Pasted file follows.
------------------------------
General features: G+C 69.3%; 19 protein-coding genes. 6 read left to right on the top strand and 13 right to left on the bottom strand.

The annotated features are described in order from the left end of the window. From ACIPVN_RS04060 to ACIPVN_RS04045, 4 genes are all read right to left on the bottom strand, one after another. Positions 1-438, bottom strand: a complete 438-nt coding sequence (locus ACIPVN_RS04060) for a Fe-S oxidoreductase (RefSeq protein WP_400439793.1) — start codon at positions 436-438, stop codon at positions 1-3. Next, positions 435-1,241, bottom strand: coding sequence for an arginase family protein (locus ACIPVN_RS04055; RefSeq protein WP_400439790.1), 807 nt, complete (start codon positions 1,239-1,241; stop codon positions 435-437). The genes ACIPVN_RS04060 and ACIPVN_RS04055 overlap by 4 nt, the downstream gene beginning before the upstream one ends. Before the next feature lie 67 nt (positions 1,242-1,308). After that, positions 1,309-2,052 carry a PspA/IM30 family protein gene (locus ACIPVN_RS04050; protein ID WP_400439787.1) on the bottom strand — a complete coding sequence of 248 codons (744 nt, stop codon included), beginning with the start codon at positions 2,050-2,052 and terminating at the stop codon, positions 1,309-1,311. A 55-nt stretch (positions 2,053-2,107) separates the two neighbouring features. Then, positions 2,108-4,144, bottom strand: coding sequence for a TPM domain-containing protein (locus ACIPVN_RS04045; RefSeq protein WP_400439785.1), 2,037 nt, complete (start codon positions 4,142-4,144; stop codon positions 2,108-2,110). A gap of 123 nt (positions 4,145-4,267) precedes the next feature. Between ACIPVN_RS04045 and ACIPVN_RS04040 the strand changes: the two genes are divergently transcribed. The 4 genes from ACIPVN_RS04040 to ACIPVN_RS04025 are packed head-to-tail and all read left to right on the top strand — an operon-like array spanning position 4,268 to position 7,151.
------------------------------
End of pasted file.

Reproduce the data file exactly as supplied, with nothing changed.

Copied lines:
General features: G+C 69.3%; 19 protein-coding genes. 6 read left to right on the top strand and 13 right to left on the bottom strand.

The annotated features are described in order from the left end of the window. From ACIPVN_RS04060 to ACIPVN_RS04045, 4 genes are all read right to left on the bottom strand, one after another. Positions 1-438, bottom strand: a complete 438-nt coding sequence (locus ACIPVN_RS04060) for a Fe-S oxidoreductase (RefSeq protein WP_400439793.1) — start codon at positions 436-438, stop codon at positions 1-3. Next, positions 435-1,241, bottom strand: coding sequence for an arginase family protein (locus ACIPVN_RS04055; RefSeq protein WP_400439790.1), 807 nt, complete (start codon positions 1,239-1,241; stop codon positions 435-437). The genes ACIPVN_RS04060 and ACIPVN_RS04055 overlap by 4 nt, the downstream gene beginning before the upstream one ends. Before the next feature lie 67 nt (positions 1,242-1,308). After that, positions 1,309-2,052 carry a PspA/IM30 family protein gene (locus ACIPVN_RS04050; protein ID WP_400439787.1) on the bottom strand — a complete coding sequence of 248 codons (744 nt, stop codon included), beginning with the start codon at positions 2,050-2,052 and terminating at the stop codon, positions 1,309-1,311. A 55-nt stretch (positions 2,053-2,107) separates the two neighbouring features. Then, positions 2,108-4,144, bottom strand: coding sequence for a TPM domain-containing protein (locus ACIPVN_RS04045; RefSeq protein WP_400439785.1), 2,037 nt, complete (start codon positions 4,142-4,144; stop codon positions 2,108-2,110). A gap of 123 nt (positions 4,145-4,267) precedes the next feature. Between ACIPVN_RS04045 and ACIPVN_RS04040 the strand changes: the two genes are divergently transcribed. The 4 genes from ACIPVN_RS04040 to ACIPVN_RS04025 are packed head-to-tail and all read left to right on the top strand — an operon-like array spanning position 4,268 to position 7,151.